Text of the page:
Transitioning Positions in Grappling (diary entry)




Following my client’s previous lesson, we are embarking on a series of classes focused on transitioning work. This is composed of various drills that can be layered and then applied under pressure. Their purpose is to promote more effective movement and general fluidity through Mixed Martial Arts and Self-Defence. Ideally the movement provides the fighter with options he can use to build on using his own experience.


We began with a series of MMA build-up warm-up exercises. This began with mirror footwork and changing heights for grappling and striking. This was built on with targeting and sprawling. From here we included bulling (collar and elbow tie-ups), pummelling (over-hooking/under-hooking), breakaways with strikes and one-for-one knee and kicking exchanges. Then we went to the ground drilling guard and pinning transitions.


The main lesson then started with the deck squat. This simple, primal exercise involves rolling from ones back to the standing position without use of the hands. It can be made harder by excluding momentum or by adding weight. We trained all three. However, its most simple form is conducive to developing the mobility needed for transitioning through postures. Once this exercise was confirmed, we went through individual links in the MMA transition. We transitioned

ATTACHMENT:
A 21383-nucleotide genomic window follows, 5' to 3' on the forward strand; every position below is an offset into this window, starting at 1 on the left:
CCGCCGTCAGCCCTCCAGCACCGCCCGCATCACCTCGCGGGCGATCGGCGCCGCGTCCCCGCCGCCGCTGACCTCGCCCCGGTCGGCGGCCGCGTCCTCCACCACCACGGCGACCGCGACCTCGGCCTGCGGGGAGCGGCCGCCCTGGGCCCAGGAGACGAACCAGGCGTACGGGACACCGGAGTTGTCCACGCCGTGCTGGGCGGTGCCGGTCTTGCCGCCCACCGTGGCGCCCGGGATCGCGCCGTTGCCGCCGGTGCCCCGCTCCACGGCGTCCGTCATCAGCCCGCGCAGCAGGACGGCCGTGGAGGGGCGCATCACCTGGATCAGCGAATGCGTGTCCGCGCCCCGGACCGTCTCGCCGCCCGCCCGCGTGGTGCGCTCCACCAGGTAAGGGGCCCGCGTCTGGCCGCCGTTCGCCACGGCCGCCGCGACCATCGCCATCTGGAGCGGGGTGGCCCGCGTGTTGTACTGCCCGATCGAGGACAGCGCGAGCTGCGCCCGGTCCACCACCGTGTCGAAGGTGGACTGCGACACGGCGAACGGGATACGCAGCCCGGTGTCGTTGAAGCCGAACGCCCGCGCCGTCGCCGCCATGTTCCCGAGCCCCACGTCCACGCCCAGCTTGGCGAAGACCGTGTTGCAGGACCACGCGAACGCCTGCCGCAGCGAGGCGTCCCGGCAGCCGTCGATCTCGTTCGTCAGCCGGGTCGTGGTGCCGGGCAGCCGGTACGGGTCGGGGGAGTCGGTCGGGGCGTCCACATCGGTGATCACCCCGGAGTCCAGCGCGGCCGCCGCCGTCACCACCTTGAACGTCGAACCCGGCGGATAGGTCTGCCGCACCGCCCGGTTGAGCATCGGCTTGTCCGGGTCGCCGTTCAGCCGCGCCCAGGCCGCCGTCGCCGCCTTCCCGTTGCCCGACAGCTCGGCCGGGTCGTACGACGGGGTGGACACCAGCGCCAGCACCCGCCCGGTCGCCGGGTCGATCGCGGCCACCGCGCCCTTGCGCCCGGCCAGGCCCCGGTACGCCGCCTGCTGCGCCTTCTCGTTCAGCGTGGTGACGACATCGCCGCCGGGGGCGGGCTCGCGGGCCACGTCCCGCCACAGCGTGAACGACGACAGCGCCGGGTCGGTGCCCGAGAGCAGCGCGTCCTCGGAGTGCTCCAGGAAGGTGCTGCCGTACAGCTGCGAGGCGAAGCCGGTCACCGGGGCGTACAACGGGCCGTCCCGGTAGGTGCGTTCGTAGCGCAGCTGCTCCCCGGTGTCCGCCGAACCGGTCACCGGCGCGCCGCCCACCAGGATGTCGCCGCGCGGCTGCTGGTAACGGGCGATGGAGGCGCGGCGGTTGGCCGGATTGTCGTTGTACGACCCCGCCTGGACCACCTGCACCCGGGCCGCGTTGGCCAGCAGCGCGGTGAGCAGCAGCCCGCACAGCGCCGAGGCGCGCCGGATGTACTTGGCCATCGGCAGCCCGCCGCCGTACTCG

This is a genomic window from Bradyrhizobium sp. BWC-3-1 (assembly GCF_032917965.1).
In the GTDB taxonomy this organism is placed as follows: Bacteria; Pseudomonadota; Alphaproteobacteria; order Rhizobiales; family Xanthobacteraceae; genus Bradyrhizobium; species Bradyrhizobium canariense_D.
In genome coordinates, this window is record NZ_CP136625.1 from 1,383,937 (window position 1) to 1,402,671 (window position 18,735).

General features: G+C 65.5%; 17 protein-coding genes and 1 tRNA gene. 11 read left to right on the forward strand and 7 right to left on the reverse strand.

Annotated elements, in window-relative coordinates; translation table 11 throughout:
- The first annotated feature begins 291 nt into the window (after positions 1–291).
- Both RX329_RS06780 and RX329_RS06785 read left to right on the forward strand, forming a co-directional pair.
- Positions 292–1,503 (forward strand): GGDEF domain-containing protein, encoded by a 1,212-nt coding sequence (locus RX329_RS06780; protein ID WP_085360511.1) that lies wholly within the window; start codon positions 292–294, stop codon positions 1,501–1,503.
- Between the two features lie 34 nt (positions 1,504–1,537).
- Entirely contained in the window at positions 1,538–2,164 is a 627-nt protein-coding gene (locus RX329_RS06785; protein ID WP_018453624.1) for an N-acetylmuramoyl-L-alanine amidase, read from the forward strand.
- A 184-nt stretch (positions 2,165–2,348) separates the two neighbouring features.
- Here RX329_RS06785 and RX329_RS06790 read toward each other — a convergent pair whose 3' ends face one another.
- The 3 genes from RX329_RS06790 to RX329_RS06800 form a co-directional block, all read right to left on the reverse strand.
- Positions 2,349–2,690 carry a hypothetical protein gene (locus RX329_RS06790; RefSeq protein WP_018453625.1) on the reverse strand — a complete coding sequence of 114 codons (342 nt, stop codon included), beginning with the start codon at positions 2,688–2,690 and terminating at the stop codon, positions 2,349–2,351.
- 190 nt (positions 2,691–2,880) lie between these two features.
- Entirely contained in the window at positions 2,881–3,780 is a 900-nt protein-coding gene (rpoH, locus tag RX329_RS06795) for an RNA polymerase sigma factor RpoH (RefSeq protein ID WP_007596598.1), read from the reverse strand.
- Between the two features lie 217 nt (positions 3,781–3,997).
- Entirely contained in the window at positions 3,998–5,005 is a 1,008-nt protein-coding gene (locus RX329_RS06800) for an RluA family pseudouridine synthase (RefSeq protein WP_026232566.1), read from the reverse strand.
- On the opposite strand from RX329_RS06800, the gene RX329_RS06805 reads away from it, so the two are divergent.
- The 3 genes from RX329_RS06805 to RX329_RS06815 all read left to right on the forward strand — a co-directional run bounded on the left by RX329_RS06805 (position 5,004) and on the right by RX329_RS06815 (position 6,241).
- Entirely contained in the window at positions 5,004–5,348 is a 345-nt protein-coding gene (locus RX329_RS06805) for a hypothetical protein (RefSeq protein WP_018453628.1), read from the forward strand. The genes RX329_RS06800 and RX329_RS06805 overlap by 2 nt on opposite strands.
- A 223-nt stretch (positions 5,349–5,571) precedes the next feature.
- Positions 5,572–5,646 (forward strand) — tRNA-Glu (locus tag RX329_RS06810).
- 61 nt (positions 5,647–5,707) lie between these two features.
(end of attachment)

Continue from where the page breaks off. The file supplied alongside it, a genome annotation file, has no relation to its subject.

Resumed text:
This MMA transition took a purely grappling-based strategy. This began with closed guard, moved to butterfly/mid-guard, then to a hook guard/long-guard, next to single-leg takedown attempt and finally to rear waist-lock. At each stage there were various options available. We looked at a response from an opponent stacking the fighter when a triangle choke was attempted from closed guard. This moved swiftly to mid-guard and then into a long-guard, attempting a sweeping using the hook-guard position. From the drill took the fighter into a single-leg attempt and when this pushed against the fighter shifted his weight in the opposite direction, aiming for an under-hook and taking the back. The point of the exercise is to promote a fluid range of movement from the ground to standing.

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